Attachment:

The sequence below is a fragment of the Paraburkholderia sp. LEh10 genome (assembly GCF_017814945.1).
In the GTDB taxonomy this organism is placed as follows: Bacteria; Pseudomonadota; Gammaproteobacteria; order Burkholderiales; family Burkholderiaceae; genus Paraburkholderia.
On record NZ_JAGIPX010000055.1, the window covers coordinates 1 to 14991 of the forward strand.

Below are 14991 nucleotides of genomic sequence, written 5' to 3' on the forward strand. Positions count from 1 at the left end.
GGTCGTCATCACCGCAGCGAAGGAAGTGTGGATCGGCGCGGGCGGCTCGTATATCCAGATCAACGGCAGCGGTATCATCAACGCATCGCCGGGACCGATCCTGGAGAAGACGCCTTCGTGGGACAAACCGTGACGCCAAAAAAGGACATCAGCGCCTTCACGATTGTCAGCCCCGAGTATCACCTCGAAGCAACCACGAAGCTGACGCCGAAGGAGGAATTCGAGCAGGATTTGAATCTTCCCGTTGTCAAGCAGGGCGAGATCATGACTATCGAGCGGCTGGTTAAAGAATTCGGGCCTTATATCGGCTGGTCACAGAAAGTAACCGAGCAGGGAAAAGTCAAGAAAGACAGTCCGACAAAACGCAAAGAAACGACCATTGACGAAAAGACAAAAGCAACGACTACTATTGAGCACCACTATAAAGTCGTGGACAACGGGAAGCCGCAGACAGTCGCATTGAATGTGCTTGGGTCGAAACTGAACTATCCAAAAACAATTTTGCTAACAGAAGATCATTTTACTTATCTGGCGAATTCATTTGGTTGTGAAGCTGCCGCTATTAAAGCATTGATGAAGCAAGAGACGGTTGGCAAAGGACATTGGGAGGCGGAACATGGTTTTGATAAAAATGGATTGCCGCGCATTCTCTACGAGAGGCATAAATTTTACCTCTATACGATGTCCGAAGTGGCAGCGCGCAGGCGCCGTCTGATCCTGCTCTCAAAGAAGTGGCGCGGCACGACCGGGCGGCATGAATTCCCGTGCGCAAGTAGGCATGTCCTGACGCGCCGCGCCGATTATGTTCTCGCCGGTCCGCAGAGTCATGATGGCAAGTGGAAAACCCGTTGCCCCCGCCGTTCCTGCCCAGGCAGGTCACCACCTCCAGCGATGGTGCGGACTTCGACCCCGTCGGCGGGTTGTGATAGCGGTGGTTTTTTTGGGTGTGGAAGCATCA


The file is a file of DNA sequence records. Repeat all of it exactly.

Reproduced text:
The sequence below is a fragment of the Paraburkholderia sp. LEh10 genome (assembly GCF_017814945.1).
In the GTDB taxonomy this organism is placed as follows: Bacteria; Pseudomonadota; Gammaproteobacteria; order Burkholderiales; family Burkholderiaceae; genus Paraburkholderia.
On record NZ_JAGIPX010000055.1, the window covers coordinates 1 to 14991 of the forward strand.

Below are 14991 nucleotides of genomic sequence, written 5' to 3' on the forward strand. Positions count from 1 at the left end.
GGTCGTCATCACCGCAGCGAAGGAAGTGTGGATCGGCGCGGGCGGCTCGTATATCCAGATCAACGGCAGCGGTATCATCAACGCATCGCCGGGACCGATCCTGGAGAAGACGCCTTCGTGGGACAAACCGTGACGCCAAAAAAGGACATCAGCGCCTTCACGATTGTCAGCCCCGAGTATCACCTCGAAGCAACCACGAAGCTGACGCCGAAGGAGGAATTCGAGCAGGATTTGAATCTTCCCGTTGTCAAGCAGGGCGAGATCATGACTATCGAGCGGCTGGTTAAAGAATTCGGGCCTTATATCGGCTGGTCACAGAAAGTAACCGAGCAGGGAAAAGTCAAGAAAGACAGTCCGACAAAACGCAAAGAAACGACCATTGACGAAAAGACAAAAGCAACGACTACTATTGAGCACCACTATAAAGTCGTGGACAACGGGAAGCCGCAGACAGTCGCATTGAATGTGCTTGGGTCGAAACTGAACTATCCAAAAACAATTTTGCTAACAGAAGATCATTTTACTTATCTGGCGAATTCATTTGGTTGTGAAGCTGCCGCTATTAAAGCATTGATGAAGCAAGAGACGGTTGGCAAAGGACATTGGGAGGCGGAACATGGTTTTGATAAAAATGGATTGCCGCGCATTCTCTACGAGAGGCATAAATTTTACCTCTATACGATGTCCGAAGTGGCAGCGCGCAGGCGCCGTCTGATCCTGCTCTCAAAGAAGTGGCGCGGCACGACCGGGCGGCATGAATTCCCGTGCGCAAGTAGGCATGTCCTGACGCGCCGCGCCGATTATGTTCTCGCCGGTCCGCAGAGTCATGATGGCAAGTGGAAAACCCGTTGCCCCCGCCGTTCCTGCCCAGGCAGGTCACCACCTCCAGCGATGGTGCGGACTTCGACCCCGTCGGCGGGTTGTGATAGCGGTGGTTTTTTTGGGTGTGGAAGCATCA